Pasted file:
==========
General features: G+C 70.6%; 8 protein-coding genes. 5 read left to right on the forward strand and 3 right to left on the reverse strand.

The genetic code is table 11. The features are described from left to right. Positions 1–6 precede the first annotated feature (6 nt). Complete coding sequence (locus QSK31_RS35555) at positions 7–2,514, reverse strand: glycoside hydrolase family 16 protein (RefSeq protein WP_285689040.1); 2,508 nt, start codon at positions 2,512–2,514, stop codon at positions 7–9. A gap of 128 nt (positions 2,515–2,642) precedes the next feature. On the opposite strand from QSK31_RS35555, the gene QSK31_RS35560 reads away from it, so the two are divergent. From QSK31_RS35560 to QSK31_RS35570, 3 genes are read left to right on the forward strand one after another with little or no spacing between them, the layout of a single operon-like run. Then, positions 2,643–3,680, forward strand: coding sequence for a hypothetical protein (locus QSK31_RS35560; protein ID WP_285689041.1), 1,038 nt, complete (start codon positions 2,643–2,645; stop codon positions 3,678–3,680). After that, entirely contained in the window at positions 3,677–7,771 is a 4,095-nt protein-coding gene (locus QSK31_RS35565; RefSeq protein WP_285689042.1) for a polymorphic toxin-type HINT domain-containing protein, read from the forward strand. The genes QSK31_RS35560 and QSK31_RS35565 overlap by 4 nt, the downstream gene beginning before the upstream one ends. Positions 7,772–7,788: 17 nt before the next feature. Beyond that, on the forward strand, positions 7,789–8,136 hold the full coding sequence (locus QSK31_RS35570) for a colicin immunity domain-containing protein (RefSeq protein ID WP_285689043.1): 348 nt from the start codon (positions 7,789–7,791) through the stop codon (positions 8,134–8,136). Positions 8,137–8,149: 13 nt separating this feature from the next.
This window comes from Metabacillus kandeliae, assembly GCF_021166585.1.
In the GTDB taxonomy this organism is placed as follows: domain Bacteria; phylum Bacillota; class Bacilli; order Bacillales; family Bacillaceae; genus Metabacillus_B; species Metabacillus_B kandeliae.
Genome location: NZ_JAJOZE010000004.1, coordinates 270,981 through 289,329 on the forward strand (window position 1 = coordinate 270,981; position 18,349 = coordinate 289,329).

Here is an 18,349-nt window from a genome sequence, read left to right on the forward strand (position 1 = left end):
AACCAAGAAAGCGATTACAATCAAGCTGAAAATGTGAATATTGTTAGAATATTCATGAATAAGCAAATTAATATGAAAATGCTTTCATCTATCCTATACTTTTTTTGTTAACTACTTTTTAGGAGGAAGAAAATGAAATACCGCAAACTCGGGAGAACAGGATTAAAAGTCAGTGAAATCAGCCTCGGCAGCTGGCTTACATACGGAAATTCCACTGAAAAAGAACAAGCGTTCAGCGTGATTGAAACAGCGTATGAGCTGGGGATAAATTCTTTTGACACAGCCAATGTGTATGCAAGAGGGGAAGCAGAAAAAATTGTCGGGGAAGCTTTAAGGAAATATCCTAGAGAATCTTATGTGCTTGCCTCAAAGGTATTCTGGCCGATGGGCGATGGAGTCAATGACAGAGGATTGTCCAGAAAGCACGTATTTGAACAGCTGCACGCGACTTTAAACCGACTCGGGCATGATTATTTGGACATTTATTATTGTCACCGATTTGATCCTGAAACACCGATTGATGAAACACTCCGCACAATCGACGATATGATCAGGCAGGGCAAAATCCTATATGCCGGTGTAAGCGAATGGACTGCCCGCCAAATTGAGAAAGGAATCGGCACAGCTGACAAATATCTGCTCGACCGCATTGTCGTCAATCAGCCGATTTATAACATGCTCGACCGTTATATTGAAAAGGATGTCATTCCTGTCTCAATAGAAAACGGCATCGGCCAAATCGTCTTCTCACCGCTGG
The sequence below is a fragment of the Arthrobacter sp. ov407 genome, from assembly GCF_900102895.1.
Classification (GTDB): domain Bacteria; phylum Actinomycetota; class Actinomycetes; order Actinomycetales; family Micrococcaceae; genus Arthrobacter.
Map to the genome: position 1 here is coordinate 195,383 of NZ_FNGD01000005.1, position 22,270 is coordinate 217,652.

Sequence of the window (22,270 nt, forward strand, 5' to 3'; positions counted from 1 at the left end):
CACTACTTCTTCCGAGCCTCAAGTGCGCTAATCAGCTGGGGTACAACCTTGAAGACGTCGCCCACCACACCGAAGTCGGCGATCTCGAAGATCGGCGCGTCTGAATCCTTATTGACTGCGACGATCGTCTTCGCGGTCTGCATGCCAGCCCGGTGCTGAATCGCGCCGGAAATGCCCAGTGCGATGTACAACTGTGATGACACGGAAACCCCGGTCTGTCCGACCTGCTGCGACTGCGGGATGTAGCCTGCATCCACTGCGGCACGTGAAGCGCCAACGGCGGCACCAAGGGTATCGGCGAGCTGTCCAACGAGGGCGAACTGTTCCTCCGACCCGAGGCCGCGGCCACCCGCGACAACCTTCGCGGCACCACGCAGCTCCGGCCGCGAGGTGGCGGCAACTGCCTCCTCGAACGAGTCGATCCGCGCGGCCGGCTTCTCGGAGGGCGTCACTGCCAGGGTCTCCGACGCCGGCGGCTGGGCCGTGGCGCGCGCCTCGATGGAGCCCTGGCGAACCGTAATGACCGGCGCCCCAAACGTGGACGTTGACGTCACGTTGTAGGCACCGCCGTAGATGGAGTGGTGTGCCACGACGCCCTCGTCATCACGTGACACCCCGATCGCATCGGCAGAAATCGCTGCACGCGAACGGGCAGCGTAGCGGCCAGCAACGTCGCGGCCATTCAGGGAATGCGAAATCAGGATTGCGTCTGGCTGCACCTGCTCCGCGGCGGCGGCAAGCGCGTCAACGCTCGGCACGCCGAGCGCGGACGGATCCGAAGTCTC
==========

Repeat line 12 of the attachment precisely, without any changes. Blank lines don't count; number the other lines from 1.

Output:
CACTACTTCTTCCGAGCCTCAAGTGCGCTAATCAGCTGGGGTACAACCTTGAAGACGTCGCCCACCACACCGAAGTCGGCGATCTCGAAGATCGGCGCGTCTGAATCCTTATTGACTGCGACGATCGTCTTCGCGGTCTGCATGCCAGCCCGGTGCTGAATCGCGCCGGAAATGCCCAGTGCGATGTACAACTGTGATGACACGGAAACCCCGGTCTGTCCGACCTGCTGCGACTGCGGGATGTAGCCTGCATCCACTGCGGCACGTGAAGCGCCAACGGCGGCACCAAGGGTATCGGCGAGCTGTCCAACGAGGGCGAACTGTTCCTCCGACCCGAGGCCGCGGCCACCCGCGACAACCTTCGCGGCACCACGCAGCTCCGGCCGCGAGGTGGCGGCAACTGCCTCCTCGAACGAGTCGATCCGCGCGGCCGGCTTCTCGGAGGGCGTCACTGCCAGGGTCTCCGACGCCGGCGGCTGGGCCGTGGCGCGCGCCTCGATGGAGCCCTGGCGAACCGTAATGACCGGCGCCCCAAACGTGGACGTTGACGTCACGTTGTAGGCACCGCCGTAGATGGAGTGGTGTGCCACGACGCCCTCGTCATCACGTGACACCCCGATCGCATCGGCAGAAATCGCTGCACGCGAACGGGCAGCGTAGCGGCCAGCAACGTCGCGGCCATTCAGGGAATGCGAAATCAGGATTGCGTCTGGCTGCACCTGCTCCGCGGCGGCGGCAAGCGCGTCAACGCTCGGCACGCCGAGCGCGGACGGATCCGAAGTCTC